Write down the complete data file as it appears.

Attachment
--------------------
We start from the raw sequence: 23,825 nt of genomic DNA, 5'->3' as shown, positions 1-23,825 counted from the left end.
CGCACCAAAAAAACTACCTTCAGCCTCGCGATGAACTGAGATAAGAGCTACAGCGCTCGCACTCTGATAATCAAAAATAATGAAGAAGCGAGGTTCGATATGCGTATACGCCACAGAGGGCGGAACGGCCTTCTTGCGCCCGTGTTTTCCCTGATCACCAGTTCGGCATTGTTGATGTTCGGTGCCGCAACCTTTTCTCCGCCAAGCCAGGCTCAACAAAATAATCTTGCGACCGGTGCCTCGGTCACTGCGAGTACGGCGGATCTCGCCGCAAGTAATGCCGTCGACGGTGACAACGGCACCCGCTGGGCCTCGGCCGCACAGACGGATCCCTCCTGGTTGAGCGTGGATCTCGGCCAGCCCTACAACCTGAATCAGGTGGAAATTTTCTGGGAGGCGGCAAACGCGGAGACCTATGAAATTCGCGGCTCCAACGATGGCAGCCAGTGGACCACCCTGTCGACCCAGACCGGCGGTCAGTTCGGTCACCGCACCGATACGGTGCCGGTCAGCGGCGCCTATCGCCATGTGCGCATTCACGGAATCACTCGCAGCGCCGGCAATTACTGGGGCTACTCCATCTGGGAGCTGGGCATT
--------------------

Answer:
We start from the raw sequence: 23,825 nt of genomic DNA, 5'->3' as shown, positions 1-23,825 counted from the left end.
CGCACCAAAAAAACTACCTTCAGCCTCGCGATGAACTGAGATAAGAGCTACAGCGCTCGCACTCTGATAATCAAAAATAATGAAGAAGCGAGGTTCGATATGCGTATACGCCACAGAGGGCGGAACGGCCTTCTTGCGCCCGTGTTTTCCCTGATCACCAGTTCGGCATTGTTGATGTTCGGTGCCGCAACCTTTTCTCCGCCAAGCCAGGCTCAACAAAATAATCTTGCGACCGGTGCCTCGGTCACTGCGAGTACGGCGGATCTCGCCGCAAGTAATGCCGTCGACGGTGACAACGGCACCCGCTGGGCCTCGGCCGCACAGACGGATCCCTCCTGGTTGAGCGTGGATCTCGGCCAGCCCTACAACCTGAATCAGGTGGAAATTTTCTGGGAGGCGGCAAACGCGGAGACCTATGAAATTCGCGGCTCCAACGATGGCAGCCAGTGGACCACCCTGTCGACCCAGACCGGCGGTCAGTTCGGTCACCGCACCGATACGGTGCCGGTCAGCGGCGCCTATCGCCATGTGCGCATTCACGGAATCACTCGCAGCGCCGGCAATTACTGGGGCTACTCCATCTGGGAGCTGGGCATT